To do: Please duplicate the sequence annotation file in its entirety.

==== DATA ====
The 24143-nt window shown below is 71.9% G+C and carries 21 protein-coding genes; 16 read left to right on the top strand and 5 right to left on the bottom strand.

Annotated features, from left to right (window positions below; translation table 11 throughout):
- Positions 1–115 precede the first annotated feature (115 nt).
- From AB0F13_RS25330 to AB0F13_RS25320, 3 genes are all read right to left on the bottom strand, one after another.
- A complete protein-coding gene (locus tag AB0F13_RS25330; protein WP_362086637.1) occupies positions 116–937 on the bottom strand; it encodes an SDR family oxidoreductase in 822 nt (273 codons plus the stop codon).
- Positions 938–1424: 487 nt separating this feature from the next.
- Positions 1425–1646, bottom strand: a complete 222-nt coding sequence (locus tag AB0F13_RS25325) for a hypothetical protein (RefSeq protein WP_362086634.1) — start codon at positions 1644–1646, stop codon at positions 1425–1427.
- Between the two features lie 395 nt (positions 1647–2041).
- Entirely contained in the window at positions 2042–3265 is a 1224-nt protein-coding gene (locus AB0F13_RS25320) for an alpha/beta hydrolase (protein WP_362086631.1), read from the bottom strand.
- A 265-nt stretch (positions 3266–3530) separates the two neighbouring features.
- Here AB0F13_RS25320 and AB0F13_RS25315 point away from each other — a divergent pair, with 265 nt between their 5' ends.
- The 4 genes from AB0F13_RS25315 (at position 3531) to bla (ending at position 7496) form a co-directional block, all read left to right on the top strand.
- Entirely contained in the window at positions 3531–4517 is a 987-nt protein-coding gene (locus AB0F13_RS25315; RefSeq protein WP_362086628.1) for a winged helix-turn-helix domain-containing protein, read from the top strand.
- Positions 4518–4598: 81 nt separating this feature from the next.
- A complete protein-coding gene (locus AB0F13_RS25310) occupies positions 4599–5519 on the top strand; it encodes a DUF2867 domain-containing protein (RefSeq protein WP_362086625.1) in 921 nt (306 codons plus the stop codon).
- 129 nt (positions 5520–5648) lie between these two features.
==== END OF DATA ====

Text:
The 24143-nt window shown below is 71.9% G+C and carries 21 protein-coding genes; 16 read left to right on the top strand and 5 right to left on the bottom strand.

Annotated features, from left to right (window positions below; translation table 11 throughout):
- Positions 1–115 precede the first annotated feature (115 nt).
- From AB0F13_RS25330 to AB0F13_RS25320, 3 genes are all read right to left on the bottom strand, one after another.
- A complete protein-coding gene (locus tag AB0F13_RS25330; protein WP_362086637.1) occupies positions 116–937 on the bottom strand; it encodes an SDR family oxidoreductase in 822 nt (273 codons plus the stop codon).
- Positions 938–1424: 487 nt separating this feature from the next.
- Positions 1425–1646, bottom strand: a complete 222-nt coding sequence (locus tag AB0F13_RS25325) for a hypothetical protein (RefSeq protein WP_362086634.1) — start codon at positions 1644–1646, stop codon at positions 1425–1427.
- Between the two features lie 395 nt (positions 1647–2041).
- Entirely contained in the window at positions 2042–3265 is a 1224-nt protein-coding gene (locus AB0F13_RS25320) for an alpha/beta hydrolase (protein WP_362086631.1), read from the bottom strand.
- A 265-nt stretch (positions 3266–3530) separates the two neighbouring features.
- Here AB0F13_RS25320 and AB0F13_RS25315 point away from each other — a divergent pair, with 265 nt between their 5' ends.
- The 4 genes from AB0F13_RS25315 (at position 3531) to bla (ending at position 7496) form a co-directional block, all read left to right on the top strand.
- Entirely contained in the window at positions 3531–4517 is a 987-nt protein-coding gene (locus AB0F13_RS25315; RefSeq protein WP_362086628.1) for a winged helix-turn-helix domain-containing protein, read from the top strand.
- Positions 4518–4598: 81 nt separating this feature from the next.
- A complete protein-coding gene (locus AB0F13_RS25310) occupies positions 4599–5519 on the top strand; it encodes a DUF2867 domain-containing protein (RefSeq protein WP_362086625.1) in 921 nt (306 codons plus the stop codon).
- 129 nt (positions 5520–5648) lie between these two features.